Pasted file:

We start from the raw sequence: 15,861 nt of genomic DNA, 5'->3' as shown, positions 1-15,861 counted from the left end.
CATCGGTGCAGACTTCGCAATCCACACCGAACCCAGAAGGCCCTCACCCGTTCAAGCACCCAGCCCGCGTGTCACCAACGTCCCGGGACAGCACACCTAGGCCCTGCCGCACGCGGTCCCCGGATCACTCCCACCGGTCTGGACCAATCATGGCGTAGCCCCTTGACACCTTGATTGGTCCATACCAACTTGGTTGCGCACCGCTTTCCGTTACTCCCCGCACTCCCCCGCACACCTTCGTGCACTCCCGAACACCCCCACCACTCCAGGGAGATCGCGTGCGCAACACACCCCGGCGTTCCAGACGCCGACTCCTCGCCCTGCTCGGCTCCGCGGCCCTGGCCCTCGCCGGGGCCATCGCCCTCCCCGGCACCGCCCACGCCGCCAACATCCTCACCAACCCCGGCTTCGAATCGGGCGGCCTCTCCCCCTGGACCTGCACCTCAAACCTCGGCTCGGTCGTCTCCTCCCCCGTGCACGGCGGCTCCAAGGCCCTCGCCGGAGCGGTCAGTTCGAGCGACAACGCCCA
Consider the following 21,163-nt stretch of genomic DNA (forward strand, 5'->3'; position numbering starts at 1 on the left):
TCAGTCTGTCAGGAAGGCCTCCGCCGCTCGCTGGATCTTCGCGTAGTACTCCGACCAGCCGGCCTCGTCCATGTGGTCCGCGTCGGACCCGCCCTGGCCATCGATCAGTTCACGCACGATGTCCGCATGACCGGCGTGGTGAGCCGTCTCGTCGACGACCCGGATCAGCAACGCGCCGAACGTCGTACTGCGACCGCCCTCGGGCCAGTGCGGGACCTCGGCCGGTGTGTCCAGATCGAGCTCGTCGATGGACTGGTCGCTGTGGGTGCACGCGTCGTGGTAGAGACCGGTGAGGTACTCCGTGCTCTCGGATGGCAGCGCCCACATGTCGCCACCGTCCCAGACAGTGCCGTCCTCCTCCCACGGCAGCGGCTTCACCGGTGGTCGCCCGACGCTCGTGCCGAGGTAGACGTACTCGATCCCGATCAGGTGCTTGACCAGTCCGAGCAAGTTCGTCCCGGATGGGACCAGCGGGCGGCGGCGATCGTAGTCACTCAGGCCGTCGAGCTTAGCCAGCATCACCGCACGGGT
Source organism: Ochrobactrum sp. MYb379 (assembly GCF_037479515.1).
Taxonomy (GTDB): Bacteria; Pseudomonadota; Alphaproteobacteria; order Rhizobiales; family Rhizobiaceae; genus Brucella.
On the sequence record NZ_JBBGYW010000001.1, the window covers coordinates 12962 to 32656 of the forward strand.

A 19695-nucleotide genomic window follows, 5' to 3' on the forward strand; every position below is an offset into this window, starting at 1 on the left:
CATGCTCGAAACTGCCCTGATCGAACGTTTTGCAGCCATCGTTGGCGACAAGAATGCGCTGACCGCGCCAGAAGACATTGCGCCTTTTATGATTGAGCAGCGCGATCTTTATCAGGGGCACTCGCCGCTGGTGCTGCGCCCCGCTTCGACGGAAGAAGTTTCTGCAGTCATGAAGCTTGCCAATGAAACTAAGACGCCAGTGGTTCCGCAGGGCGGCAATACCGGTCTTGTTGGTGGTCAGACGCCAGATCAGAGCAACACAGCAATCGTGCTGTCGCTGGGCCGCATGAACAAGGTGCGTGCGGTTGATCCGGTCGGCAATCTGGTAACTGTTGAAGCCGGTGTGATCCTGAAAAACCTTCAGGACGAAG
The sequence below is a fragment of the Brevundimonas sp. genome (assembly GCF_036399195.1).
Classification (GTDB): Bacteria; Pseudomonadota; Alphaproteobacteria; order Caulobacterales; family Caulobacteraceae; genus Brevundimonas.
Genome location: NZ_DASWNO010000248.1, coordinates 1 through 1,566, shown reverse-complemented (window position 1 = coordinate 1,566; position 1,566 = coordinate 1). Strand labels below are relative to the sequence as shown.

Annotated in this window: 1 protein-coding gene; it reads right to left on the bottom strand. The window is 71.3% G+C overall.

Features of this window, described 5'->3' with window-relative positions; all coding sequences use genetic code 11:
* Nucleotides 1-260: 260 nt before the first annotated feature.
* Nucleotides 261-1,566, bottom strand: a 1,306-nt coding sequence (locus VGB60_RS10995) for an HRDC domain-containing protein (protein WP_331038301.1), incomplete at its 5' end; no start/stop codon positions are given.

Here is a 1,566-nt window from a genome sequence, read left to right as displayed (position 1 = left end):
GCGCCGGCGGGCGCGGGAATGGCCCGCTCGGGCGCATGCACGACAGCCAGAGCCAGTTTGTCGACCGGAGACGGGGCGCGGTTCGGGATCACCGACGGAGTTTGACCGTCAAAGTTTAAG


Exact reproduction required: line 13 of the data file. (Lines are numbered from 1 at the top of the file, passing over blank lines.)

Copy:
Annotated in this window: 1 protein-coding gene; it reads right to left on the bottom strand. The window is 71.3% G+C overall.